The lawsuit reveals how the Trump administration has kept money from qualified U.S. citizens who happen to married to immigrants.
A recently filed lawsuit accuses President Donald Trump of refusing to send coronavirus stimulus checks to U.S. citizens married to immigrants without Social Security numbers.
According to CBS News, the lawsuit follows the Internal Revenue Service’s own clarification: that only married couples in which both partners hold valid Social Security couples will receive stimulus payments.
The lawsuit, which CBS says was filed by a U.S. citizen and Illinois resident, claims the restriction is unconstitutional—a form of discrimination “based solely on whom [the plaintiff] chose to marry.” Two attorneys involved in the suit say they’ve identified more people affected by the IRS’s guidance and have made attempts to contact them.
The stimulus checks—part of a $2.2 trillion relief package passed by Congress at the end of March—provide scaled cash payments for taxpayers whose income falls below a certain level. Single taxpayers who earned less than $75,000 on their most recent return will receive a $1,200 check from the IRS, while married couples who filed jointly will receive $2,400 if their household income falls below $150,000.
Taxpayers or taxpaying couples who earn more than either limit may still receive scaled-down checks.
The citizen-plaintiff in the lawsuit—identified in court documents only as John Doe—would have qualified for a $1,200 stimulus check. But Doe files taxes with his immigrant spouse, who doesn’t have a Social Security Number but instead uses an Individual Taxpayer Identification Number, or TIN.
And because Doe’s spouse’s immigration status makes them both ineligible for stimulus payments, that means Doe won’t receive any money for his children, either.
Lana B. Nassar, an attorney with Blaise & Nitschke PC who’s representing Doe, called the government guidance “cruel.”
“It’s our humble opinion that U.S. citizens are U.S. citizens,” Nassar said, noting that people like her client aren’t “asking for preferential treatment—they want to be treated like U.S. citizens.”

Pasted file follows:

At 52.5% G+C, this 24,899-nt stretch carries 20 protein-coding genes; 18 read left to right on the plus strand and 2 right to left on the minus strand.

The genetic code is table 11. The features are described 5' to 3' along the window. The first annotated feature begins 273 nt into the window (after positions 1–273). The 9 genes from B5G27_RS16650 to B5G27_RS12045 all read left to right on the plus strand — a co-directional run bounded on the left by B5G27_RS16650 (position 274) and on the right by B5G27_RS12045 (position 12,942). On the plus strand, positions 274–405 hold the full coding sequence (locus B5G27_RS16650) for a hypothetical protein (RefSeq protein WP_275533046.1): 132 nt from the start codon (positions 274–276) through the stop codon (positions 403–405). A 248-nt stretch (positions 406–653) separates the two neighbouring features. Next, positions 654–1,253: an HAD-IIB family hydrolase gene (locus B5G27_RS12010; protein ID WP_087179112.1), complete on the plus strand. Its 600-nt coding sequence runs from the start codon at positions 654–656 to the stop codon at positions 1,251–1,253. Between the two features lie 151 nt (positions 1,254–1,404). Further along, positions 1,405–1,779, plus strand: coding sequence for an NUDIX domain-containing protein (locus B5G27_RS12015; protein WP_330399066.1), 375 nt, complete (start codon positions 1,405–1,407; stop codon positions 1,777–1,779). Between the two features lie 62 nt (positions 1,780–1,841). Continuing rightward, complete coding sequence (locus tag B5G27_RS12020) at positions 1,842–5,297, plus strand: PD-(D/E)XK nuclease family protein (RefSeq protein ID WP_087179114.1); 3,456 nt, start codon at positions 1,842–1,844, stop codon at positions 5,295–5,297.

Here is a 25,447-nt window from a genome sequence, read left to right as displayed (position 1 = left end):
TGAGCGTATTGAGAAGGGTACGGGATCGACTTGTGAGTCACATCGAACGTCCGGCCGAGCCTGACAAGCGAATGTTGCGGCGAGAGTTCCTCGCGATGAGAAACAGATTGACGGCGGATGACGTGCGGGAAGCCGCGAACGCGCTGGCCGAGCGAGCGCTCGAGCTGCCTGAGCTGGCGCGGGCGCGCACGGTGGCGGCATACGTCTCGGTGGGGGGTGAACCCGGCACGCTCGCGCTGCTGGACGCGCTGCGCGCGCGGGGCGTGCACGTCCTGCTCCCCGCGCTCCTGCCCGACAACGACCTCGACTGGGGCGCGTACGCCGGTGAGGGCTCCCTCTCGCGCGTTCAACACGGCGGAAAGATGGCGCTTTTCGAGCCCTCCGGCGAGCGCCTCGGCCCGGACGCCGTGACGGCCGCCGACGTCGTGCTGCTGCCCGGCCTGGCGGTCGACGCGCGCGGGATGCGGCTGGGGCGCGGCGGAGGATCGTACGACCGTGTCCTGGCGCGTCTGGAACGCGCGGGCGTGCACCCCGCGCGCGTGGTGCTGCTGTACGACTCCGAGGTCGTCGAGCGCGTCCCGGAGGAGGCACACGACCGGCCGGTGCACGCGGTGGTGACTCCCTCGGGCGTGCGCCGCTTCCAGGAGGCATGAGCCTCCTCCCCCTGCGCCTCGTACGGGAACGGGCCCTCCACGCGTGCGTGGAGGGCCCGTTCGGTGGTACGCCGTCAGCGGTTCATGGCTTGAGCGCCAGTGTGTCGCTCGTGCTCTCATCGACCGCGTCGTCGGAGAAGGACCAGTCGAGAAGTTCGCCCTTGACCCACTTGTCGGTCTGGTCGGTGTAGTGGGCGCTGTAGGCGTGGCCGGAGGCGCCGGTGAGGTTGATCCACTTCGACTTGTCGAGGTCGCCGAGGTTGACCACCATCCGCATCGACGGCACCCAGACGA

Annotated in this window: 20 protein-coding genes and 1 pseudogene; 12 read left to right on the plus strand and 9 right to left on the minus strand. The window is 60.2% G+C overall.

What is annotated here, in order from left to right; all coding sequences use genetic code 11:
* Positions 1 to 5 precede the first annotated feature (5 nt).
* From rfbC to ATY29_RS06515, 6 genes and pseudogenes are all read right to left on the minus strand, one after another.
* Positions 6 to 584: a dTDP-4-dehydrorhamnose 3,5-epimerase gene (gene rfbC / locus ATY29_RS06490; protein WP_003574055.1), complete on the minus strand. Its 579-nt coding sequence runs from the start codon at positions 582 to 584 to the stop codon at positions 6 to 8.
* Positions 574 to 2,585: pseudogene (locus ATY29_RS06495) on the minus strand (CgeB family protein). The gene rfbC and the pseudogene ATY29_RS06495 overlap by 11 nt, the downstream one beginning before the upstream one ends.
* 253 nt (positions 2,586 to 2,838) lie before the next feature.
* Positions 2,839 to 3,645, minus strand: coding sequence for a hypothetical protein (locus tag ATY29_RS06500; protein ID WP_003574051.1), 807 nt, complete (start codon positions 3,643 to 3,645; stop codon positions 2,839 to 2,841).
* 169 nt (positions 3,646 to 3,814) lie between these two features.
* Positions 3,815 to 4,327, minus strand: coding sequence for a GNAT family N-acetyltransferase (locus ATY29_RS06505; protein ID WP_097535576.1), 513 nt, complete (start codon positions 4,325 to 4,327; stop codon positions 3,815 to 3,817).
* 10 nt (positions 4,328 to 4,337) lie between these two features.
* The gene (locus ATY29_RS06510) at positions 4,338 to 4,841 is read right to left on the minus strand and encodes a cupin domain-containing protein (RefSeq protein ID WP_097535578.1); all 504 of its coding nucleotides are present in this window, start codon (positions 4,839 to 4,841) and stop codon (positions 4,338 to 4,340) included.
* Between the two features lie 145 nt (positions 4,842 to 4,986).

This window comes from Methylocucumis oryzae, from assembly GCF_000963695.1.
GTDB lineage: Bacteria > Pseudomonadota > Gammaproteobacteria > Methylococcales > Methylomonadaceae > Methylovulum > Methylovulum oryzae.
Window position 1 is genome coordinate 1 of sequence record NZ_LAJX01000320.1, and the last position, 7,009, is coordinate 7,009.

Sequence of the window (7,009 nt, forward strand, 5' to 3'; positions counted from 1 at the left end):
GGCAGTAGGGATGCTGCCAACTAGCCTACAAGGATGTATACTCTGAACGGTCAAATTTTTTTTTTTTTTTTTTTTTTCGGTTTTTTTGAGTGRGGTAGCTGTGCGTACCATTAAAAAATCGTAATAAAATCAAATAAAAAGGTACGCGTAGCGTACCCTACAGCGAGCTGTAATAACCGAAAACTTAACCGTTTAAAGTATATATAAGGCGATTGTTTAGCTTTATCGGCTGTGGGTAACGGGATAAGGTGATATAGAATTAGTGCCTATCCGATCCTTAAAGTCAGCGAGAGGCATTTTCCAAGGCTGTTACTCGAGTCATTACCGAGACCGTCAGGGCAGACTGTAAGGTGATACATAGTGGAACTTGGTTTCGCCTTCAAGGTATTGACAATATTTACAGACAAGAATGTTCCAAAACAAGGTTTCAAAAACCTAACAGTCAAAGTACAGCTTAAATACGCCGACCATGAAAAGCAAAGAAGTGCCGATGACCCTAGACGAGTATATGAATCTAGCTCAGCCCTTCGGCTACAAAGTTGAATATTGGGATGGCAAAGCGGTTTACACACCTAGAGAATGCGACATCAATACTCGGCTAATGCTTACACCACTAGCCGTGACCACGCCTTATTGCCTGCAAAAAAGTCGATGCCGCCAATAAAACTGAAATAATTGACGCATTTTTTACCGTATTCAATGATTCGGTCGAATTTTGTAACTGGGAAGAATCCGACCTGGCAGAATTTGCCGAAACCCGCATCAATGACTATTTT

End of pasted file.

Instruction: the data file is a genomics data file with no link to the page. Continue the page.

The IRS’s “cruel carve-out violates the Constitution because it discriminates on the basis of marriage,” Nassar said. “Time and time again the court has found there is a fundamental right to marriage.”
“If you are discriminating on the basis of marriage, the government has to show there is a compelling government interest that justifies this exclusion,” Nassar added. “It’s a very high burden to meet.”
Nassar explained that Doe has two children—both of whom are U.S. citizens—under age 17. Under the CARES Act’s provisions, Doe should receive $1,200 in stimulus funds for himself, plus $500 for each minor child—a total of $2,200.
“That’s money he could use to feed his kids and pay his bills,” said immigration attorney Vivian Khalaf, who’s also representing Doe. “The person suffering here is the U.S. citizen—not the person who doesn’t have a Social Security number.”
CBS adds that the CARES Act only allows immigrants with green cards to receive stimulus funds. But many immigrants who’re living in the U.S. with less-than-permanent visa statuses still work and pay taxes to the federal government.
To that end or one similar, the lawsuit observes that judicial precedent has cast discriminatory legal provisions with the same suspicion the Trump administration has accorded Doe’s spouse.
According to NBC’s coverage of the lawsuit, court documents allege that the Supreme Court itself has found discriminatory “classifications based on alienage […] are inherently suspect and subject to close judicial scrutiny.” While that doesn’t mean any and all classifications based on national origin or immigration status are suspect, the Supreme Court has, in fact, gone so far as to opine that “undocumented aliens cannot be treated as a suspect class.”
“Discrimination based on the alienage of a U.S. citizen’s spouse is presumptively unconstitutional and subject to strict scrutiny,” the lawsuit reaffirmed.
CBS News says the complaint was filed Friday in a federal court in Chicago. It names as defendants President Trump, Senate Majority Leader Mitch McConnell (R-KY), and Treasury Secretary Steve Mnuchin.